Sweet • Sour • Savory

Food blog on scandinavian style food done right.

Danish Pork Tenderloin Medallions

Dinner, PorkTove Balle-PedersenComment

Danish pork tenderloin medallions or mørbradbøffer med bløde løg as it is called in Danish, is a classic in the Danish cuisine. These medallions are eaten at dinner or as a part of the big Christmas- and Easter lunches. 

Danes are known to eat a lot of pork. In fact Denmark is the country in the world with the largest pigs to people ratio. In 2011 Denmark had over 3 times as many pigs as people. Oink Oink.🐖 

Serves 3


  • 1 pork tenderloin
  • 2 onions, thinly sliced 
  • olive oil and butter for frying
  • salt and pepper


Peel the onions and thinly slice them. Heat a skillet with olive oil over medium high heat, cook the onions until translucent and light golden brown. You can add a splash of water when the onions has got the color you desire. Season the onions with salt and pepper.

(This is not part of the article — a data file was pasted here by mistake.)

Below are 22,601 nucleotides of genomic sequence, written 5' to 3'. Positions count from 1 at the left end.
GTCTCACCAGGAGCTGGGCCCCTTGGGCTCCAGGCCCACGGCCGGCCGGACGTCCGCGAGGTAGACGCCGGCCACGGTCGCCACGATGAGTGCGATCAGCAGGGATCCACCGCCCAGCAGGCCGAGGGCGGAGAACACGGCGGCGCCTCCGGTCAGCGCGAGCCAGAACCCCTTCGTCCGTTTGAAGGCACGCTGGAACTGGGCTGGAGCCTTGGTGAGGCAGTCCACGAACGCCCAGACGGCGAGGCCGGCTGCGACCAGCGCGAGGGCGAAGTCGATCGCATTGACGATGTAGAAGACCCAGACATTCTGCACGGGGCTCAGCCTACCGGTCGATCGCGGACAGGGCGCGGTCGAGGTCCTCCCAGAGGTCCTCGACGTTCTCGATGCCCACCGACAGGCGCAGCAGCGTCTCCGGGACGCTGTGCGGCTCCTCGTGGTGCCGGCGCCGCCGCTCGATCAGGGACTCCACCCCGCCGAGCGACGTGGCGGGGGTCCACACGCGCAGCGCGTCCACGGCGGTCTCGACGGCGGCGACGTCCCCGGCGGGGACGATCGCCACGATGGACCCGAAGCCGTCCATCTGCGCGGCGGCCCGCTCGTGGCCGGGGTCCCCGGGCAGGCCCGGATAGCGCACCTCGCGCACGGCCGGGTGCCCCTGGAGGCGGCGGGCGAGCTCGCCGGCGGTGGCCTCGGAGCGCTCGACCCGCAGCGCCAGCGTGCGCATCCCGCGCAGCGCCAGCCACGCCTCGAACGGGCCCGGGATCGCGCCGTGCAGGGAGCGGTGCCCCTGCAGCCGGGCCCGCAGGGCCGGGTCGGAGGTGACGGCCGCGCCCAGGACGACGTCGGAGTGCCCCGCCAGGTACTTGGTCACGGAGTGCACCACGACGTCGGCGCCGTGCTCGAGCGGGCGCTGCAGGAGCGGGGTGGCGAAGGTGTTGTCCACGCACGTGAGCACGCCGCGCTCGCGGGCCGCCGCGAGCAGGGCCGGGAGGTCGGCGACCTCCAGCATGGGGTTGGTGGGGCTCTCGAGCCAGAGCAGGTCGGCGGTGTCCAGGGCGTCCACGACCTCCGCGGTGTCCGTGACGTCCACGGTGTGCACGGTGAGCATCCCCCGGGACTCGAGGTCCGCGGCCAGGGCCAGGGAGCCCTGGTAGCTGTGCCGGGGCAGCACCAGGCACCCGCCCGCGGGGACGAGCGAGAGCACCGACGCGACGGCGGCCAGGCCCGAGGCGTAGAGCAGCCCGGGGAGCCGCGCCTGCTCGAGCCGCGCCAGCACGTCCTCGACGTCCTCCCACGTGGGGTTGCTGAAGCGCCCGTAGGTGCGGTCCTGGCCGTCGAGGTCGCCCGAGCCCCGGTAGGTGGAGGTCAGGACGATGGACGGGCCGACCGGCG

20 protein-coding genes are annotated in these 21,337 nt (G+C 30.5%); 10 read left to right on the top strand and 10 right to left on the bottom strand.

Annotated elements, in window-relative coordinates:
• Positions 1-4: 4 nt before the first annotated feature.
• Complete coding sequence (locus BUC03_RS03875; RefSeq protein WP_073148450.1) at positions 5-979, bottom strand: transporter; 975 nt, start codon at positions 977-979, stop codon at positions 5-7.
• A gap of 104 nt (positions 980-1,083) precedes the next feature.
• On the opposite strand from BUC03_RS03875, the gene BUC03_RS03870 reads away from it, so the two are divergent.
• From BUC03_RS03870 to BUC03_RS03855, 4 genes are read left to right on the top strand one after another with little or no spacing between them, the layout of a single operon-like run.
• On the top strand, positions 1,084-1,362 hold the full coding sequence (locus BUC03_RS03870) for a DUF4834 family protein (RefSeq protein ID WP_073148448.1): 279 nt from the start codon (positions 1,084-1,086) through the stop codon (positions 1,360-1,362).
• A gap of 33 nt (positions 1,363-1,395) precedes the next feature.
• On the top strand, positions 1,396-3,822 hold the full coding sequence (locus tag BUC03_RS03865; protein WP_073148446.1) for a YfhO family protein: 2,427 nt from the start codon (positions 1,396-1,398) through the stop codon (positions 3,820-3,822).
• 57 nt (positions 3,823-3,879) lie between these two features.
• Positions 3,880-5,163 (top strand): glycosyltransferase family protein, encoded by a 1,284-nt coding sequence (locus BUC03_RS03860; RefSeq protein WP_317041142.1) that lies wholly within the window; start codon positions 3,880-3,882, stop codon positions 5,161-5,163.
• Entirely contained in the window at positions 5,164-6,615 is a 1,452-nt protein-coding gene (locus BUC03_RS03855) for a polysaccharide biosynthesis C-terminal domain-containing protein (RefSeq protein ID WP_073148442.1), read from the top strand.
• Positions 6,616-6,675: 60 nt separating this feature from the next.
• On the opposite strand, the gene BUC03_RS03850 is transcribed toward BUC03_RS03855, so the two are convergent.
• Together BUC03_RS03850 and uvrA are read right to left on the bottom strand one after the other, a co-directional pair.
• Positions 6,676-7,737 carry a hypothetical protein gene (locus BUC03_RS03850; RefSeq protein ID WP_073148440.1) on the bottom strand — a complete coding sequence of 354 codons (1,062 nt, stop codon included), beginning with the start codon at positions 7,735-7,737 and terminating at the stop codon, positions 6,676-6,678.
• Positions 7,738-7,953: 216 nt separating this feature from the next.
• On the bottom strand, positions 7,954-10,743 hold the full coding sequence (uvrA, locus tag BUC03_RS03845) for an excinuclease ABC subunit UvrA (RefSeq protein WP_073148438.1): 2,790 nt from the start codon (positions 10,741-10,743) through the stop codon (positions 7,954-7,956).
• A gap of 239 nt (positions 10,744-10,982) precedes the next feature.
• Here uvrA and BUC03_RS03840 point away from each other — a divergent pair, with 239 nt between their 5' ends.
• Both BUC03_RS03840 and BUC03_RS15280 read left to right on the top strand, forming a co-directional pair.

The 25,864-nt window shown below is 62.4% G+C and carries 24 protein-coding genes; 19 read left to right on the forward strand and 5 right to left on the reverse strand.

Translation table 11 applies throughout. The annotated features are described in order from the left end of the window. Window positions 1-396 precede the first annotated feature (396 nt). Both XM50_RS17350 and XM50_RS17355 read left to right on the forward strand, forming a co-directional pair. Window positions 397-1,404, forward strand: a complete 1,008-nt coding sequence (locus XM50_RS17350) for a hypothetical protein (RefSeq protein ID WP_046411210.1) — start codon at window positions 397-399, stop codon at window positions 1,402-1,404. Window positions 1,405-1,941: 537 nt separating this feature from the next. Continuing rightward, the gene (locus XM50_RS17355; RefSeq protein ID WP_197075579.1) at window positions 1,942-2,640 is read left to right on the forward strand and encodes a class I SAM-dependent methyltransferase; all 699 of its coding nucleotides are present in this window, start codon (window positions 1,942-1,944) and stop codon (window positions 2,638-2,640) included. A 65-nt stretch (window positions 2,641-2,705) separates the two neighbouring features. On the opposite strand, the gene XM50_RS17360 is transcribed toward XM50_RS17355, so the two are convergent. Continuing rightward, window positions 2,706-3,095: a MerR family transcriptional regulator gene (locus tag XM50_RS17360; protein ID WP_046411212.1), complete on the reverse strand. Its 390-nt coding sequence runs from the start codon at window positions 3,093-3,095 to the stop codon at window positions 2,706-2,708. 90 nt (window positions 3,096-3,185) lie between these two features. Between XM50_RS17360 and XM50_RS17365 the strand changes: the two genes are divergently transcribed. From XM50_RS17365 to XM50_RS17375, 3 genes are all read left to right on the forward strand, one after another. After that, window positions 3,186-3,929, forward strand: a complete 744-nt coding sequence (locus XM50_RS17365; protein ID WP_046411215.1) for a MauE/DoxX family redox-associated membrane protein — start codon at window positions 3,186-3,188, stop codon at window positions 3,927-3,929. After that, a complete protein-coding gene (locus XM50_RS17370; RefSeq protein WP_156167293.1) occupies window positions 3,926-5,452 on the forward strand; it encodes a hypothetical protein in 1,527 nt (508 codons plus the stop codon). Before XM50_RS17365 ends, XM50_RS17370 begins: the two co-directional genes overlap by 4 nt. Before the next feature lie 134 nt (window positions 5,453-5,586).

Trim the tenderloin of silverskin and any excess fat. Cut the tenderloins into 1½-inch thick medallions. Flip each medallion onto a cut side and give each medallion a light press down with the palm of your hand to flatten it slightly. Season the medallion with salt and pepper.

Heat the oil and butter in a large sauté pan over high heat. When the butter is melted and foaming add the medallion and sear until nicely browned, 2 to 3 min. Flip and cook the other side until the meat is well browned. Reduce the heat and cook the medallions for 3-4 minutes on each side, until they are just a little under well done. You want the medallions to be very pale pink inside, and the juices running clear. Make sure not to overcrowd the pan, this will cause the meat to boil rater than searing. 

Serve the medallions with the onions on top. Normally you will serve medallions with a skillet-sauce and boiled potatoes and vegetables. 

This time I served them with butter seared mushrooms and a salad of green beans and sugar snaps.